Volunteered Geographic Information: the nature and motivation of produsers

David Coleman, Yola Georgiadou, Jeff Labonte


Advances in positioning, Web mapping, cellular communications and wiki technologies have surpassed the original visions of GSDI programs around the world. By tapping the distributed knowledge, personal time and energy of volunteer contributors, GI voluntarism is beginning to relocate and redistribute selected GI productive activities from mapping agencies to networks of non-state volunteer actors. Participants in the production process are both users and producers, or ‘produsers’ to use a recent neologism. Indeed, GI voluntarism ultimately has the potential to redistribute the rights to define and judge the value of the produced geographic information and of the new production system in general. The concept and its implementation present a rich collection of both opportunities and risks now being considered by leaders of public and private mapping organizations world-wide. In this paper, the authors describe and classify both the types of people who volunteer geospatial information and the nature of their contributions. Combining empirical research dealing with the Open Source software and Wikipedia communities with input from selected national mapping agencies and private companies, the authors offer different taxonomies that can help researchers clarify what is at stake with respect to geospatial information contributors. They identify early lessons which may be drawn from this research, and suggest questions which may be posed by large mapping organizations when considering the potential opportunities and risks associated with encouraging and employing Volunteered Geographic Information in their programs.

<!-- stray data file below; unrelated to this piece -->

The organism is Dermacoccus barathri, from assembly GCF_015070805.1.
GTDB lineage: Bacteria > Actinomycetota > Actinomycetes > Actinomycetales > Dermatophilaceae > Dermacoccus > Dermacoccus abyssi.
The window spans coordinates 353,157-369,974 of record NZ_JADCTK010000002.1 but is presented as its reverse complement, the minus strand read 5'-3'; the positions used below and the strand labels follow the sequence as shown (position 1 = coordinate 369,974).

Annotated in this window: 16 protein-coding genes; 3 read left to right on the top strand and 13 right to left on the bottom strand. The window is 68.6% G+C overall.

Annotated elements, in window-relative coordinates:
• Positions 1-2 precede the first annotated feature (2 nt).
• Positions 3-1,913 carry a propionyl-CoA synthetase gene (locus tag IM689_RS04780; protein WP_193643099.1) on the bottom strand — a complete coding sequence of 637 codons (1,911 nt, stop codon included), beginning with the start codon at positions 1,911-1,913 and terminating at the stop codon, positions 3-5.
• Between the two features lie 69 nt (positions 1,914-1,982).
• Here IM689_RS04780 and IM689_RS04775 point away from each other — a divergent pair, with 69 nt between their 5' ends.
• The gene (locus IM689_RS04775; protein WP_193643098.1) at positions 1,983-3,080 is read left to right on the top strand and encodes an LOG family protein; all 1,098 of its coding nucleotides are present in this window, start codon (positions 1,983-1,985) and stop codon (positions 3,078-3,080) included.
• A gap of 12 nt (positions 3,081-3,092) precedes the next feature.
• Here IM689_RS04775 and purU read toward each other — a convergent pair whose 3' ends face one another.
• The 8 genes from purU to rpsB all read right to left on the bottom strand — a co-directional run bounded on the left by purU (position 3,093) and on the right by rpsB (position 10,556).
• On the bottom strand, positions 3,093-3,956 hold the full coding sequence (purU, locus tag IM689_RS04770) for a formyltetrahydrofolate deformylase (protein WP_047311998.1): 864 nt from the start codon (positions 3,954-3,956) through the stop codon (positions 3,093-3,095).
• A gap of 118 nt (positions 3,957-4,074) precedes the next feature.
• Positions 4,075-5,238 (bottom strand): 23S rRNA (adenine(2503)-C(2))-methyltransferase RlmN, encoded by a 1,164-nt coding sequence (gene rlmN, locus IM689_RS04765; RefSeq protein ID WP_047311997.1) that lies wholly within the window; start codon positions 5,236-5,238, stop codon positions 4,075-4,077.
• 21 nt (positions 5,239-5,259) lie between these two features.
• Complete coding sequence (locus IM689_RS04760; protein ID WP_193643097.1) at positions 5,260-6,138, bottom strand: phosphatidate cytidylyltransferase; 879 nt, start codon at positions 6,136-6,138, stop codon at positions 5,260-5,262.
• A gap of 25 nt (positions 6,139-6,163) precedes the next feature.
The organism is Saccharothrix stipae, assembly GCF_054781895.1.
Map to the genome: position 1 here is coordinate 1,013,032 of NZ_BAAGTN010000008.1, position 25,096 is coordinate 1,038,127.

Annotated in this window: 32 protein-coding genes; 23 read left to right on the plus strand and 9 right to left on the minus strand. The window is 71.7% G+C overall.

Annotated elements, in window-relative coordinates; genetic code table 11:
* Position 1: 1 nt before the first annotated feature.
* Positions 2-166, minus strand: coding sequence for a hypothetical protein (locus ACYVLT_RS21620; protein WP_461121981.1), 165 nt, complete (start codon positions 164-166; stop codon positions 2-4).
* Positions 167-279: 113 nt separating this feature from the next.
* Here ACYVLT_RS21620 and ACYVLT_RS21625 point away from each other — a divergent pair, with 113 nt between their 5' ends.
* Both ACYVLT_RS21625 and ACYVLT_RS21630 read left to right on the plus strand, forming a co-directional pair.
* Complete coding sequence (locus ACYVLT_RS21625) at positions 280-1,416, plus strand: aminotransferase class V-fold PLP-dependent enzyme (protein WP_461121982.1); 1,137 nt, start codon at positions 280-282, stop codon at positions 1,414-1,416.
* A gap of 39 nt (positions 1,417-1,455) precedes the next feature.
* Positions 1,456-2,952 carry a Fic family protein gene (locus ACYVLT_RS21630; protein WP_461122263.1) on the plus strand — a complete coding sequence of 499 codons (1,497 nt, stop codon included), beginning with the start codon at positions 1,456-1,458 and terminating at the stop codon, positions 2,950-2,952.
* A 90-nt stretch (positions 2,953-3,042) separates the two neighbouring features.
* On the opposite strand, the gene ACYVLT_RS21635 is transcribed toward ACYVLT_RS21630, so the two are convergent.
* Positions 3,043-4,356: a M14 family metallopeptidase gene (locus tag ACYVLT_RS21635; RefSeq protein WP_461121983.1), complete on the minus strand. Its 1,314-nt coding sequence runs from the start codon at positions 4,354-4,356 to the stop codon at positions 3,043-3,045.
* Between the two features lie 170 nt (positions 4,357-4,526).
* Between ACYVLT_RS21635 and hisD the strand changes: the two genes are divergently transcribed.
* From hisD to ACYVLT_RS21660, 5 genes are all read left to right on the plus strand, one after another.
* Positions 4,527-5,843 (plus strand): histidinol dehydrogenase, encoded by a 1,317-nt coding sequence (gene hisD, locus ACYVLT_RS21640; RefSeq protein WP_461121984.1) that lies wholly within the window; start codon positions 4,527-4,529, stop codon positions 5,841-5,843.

volunteered geographic information (VGI), volunteers, produsers, spatial data infrastructure, crowdsourcing, urban sensing

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